3D Printing News Briefs: May 30, 2017


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In 3D Printing News Briefs today, Gilmour Space Technologies has secured Series A funding to develop its hybrid-engine rockets that use 3D printed fuel, while Oventus Medical signs a manufacturing agreement with Modern Dental. colorFabb is named the exclusive material partner for BlackBelt 3D, and Triton3D launches its new Stratasys-compatible materials. Finally, Dürr Systems will use the CETOL 6σ Tolerance Analysis software solution by Sigmetrix, while the newly introduced Rolls-Royce Sweptail features a 3D printed lower grille and Ultimaker introduces its Education Challenge.

Gilmour Space Technologies Secures AUD 5 Million in Series A Funding

Australian rocket startup Gilmour Space Technologies, on a mission to offer affordable space launch services to the small satellite (smallsat) industry in the region, recently received AUD 5 million (US$3.7 million) in Series A funding to work on developing and launching its low-cost, hybrid-engine rockets. The rockets, which use 3D printed fuel, are intended for the small payload market of smallsats, which are below 500 kg and could potentially be used to enhance global coverage and connectivity for deeper earth observations and space-based communications.

“Today’s smallsats are getting smaller, cheaper and a lot more capable, and they are changing our perception of what’s possible in space,” said Adam Gilmour, the Founder and CEO of Gilmour Space Technologies. “Unfortunately, what is severely lacking is the means of getting these innovations to where they need to be, and that’s where Gilmour Space comes in – to meet the growing demand for more affordable and reliable transportation to space.”

With the help of its recently secured Series A funding from Australia’s Blackbird Ventures and Silicon Valley-based global venture capital firm 500 Startups, Gilmour Space Technologies plans to launch its first commercial rockets to suborbital space by 2018, and launch to Low Earth Orbit (LEO) by 2020. Additionally, the startup, which currently employs 20 engineers and other staff in its Australia and Singapore locations, is looking to add more employees in the coming year.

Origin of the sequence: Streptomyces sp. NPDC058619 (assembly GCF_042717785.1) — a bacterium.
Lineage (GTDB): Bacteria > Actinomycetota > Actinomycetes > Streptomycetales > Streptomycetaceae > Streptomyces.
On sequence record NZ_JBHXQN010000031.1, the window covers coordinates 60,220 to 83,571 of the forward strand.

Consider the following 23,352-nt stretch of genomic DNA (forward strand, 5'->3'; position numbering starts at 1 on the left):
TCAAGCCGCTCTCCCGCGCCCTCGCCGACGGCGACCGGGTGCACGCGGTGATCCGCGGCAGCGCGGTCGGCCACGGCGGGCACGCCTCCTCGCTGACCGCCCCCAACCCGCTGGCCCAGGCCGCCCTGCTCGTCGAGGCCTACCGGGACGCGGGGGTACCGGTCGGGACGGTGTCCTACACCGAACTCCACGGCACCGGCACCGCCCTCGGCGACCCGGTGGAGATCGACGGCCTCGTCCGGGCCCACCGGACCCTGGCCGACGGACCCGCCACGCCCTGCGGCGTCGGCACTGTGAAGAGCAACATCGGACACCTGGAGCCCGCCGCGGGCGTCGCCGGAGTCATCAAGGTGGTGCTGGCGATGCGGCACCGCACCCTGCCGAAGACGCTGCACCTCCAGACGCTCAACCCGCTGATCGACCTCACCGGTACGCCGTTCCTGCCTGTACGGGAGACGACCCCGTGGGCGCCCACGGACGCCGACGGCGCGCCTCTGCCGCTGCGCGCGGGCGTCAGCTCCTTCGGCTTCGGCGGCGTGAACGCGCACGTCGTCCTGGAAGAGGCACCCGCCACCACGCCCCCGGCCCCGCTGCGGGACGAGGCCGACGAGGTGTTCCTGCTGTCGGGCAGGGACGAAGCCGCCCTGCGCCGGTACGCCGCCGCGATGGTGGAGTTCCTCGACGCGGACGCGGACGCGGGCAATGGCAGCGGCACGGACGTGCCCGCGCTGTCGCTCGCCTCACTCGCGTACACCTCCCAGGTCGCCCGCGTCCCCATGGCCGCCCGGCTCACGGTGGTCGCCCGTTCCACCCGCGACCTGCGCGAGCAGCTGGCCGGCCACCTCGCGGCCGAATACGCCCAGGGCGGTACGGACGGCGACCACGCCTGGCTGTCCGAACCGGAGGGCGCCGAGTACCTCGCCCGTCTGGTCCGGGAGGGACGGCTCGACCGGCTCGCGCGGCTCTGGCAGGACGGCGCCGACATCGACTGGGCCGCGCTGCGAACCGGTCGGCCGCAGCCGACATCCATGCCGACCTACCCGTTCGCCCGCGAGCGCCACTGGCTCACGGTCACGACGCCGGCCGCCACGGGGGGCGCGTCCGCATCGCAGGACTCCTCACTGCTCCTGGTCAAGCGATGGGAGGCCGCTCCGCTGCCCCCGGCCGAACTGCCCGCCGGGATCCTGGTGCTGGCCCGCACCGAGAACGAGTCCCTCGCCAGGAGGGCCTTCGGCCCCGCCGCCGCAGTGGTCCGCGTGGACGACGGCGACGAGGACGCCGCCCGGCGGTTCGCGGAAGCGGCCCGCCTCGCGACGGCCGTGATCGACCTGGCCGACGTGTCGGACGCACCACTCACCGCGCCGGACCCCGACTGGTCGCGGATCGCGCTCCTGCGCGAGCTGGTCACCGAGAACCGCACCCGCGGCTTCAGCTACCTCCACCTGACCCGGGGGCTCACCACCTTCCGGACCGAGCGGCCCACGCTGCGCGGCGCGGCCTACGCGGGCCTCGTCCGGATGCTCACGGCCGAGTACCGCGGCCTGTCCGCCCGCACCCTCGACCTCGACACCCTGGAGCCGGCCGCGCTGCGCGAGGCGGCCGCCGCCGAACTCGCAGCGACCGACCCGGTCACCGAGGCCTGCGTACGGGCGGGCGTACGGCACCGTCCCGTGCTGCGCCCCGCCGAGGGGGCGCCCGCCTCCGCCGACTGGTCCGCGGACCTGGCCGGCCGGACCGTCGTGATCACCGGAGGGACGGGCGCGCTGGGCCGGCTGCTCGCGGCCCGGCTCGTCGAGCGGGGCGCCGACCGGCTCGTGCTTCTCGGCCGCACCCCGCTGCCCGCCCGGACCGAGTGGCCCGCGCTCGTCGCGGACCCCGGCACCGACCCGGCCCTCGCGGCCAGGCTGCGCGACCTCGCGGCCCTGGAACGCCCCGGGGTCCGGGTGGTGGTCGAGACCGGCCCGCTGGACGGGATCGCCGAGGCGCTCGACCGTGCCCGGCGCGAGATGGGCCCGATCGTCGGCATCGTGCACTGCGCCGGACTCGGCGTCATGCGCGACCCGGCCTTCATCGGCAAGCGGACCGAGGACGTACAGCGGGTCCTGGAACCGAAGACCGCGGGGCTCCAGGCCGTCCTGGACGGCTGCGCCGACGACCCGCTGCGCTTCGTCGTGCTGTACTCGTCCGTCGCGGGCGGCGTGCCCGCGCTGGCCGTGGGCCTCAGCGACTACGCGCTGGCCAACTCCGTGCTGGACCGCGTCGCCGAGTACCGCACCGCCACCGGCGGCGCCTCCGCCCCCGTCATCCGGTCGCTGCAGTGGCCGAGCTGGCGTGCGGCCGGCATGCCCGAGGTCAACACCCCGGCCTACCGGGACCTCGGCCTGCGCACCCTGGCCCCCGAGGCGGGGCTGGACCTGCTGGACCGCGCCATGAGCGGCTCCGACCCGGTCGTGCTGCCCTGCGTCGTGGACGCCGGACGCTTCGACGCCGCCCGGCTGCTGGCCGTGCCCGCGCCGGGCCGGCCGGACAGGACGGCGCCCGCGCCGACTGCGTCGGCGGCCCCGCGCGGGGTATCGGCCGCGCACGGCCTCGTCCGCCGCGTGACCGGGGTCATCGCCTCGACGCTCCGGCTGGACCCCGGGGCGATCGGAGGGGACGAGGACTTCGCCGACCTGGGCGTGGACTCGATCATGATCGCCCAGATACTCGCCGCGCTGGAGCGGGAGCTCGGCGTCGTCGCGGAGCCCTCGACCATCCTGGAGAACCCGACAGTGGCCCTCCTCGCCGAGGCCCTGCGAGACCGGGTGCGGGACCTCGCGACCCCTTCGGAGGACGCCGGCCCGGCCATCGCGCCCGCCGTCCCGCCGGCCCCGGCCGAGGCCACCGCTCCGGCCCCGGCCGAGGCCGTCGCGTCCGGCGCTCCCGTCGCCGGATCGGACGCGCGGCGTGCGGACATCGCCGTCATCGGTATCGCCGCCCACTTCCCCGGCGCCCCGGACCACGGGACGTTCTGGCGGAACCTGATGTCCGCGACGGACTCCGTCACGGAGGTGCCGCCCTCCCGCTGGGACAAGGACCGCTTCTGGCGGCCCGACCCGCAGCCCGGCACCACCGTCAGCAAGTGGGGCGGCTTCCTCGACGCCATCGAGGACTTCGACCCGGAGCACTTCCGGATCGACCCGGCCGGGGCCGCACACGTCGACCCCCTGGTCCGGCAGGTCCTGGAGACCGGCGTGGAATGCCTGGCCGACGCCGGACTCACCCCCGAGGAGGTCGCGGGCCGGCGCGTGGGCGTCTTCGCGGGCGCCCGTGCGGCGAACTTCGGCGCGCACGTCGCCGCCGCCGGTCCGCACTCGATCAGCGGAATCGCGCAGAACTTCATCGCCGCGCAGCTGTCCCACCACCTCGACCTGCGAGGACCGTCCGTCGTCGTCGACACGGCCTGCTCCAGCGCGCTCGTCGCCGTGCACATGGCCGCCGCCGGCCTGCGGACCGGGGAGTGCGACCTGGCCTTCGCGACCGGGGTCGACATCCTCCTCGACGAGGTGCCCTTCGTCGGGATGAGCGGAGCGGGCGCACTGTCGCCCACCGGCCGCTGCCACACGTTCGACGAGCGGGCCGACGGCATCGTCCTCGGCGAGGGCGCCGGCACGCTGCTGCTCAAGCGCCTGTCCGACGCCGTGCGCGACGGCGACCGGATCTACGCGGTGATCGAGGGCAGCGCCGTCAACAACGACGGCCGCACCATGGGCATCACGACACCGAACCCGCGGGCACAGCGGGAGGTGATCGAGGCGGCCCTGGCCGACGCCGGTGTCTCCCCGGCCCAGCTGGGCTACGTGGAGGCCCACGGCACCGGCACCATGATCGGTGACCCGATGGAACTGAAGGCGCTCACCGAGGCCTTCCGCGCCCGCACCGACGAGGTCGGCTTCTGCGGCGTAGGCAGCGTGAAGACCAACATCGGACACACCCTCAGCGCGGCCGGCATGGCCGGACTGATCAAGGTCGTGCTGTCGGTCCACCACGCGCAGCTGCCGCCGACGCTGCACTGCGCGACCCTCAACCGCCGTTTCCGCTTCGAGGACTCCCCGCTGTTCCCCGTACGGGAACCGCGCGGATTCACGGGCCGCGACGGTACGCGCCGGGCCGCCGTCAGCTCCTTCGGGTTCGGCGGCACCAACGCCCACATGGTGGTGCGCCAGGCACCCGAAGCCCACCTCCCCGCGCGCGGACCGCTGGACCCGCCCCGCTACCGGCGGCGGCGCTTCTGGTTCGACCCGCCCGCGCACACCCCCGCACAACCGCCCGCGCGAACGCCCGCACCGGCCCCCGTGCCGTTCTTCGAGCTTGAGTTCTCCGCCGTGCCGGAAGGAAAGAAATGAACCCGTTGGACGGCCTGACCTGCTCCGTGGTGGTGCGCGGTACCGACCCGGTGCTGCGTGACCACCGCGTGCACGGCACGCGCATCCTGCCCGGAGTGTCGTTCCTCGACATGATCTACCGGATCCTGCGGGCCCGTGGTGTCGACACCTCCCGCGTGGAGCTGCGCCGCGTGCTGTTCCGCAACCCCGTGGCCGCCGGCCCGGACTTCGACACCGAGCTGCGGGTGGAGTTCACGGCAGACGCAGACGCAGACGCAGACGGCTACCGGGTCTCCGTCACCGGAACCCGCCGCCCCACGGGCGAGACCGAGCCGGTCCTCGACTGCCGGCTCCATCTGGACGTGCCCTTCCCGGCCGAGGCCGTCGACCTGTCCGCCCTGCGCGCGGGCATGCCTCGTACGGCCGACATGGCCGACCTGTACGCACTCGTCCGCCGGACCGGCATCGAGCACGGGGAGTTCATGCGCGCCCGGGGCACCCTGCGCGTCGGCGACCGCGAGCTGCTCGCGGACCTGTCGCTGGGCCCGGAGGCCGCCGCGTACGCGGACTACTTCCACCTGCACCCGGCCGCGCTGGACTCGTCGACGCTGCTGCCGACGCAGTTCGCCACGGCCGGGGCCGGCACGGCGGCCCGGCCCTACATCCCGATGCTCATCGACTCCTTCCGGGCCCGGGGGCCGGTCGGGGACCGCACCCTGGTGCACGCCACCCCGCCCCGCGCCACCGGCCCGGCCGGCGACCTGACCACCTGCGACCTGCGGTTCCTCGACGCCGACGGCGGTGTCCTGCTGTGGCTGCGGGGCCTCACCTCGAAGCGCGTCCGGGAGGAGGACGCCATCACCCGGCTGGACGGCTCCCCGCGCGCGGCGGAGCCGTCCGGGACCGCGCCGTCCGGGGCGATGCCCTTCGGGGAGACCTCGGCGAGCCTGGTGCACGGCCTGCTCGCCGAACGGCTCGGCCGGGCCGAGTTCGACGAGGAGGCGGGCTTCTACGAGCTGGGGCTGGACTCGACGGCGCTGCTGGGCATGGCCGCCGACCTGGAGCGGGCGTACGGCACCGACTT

Oventus Medical and Modern Dental Sign Manufacturing Agreement

Medical device company Oventus Medical Ltd., located in Brisbane, Australia, announced today that it has entered into a manufacturing agreement with Modern Dental Group, based in Hong Kong. The non-exclusive agreement will begin immediately, and relates to the co-manufacturing of Oventus’ proprietary, FDA-approved O2Vent products. Oventus will continue to design and 3D print its airway components, which are used while a person is sleeping to help treat snoring and obstructive sleep apnea, and Modern Dental, which is the world’s leading provider of dental prosthetic devices, will complete the device with traditional dental laboratory manufacturing methods.

“We are very pleased to have entered into a manufacturing agreement with Modern Dental. The agreement allows us to focus on the manufacture of our unique differentiating feature – the Oventus Airway Technology that distinguishes us from all other appliances in the market,” said Oventus Managing Director and CEO Neil Anderson. “Our strategy is to commercialise a range of oral appliances with our proprietary airway design that have the various lower jaw advancement mechanisms. To date this includes three custom made appliances. Modern Dental will be able to manufacture the volumes required to meet the future demand for our products and at relatively short notice.”

The agreement, which will allow Oventus to rapidly scale up its manufacturing for a lower cost, will just be for smaller volumes in the Australian market before moving to the US market later this year.

BlackBelt 3D Printer Kickstarter Campaign Launching Soon, colorFabb Named Exclusive Material Partner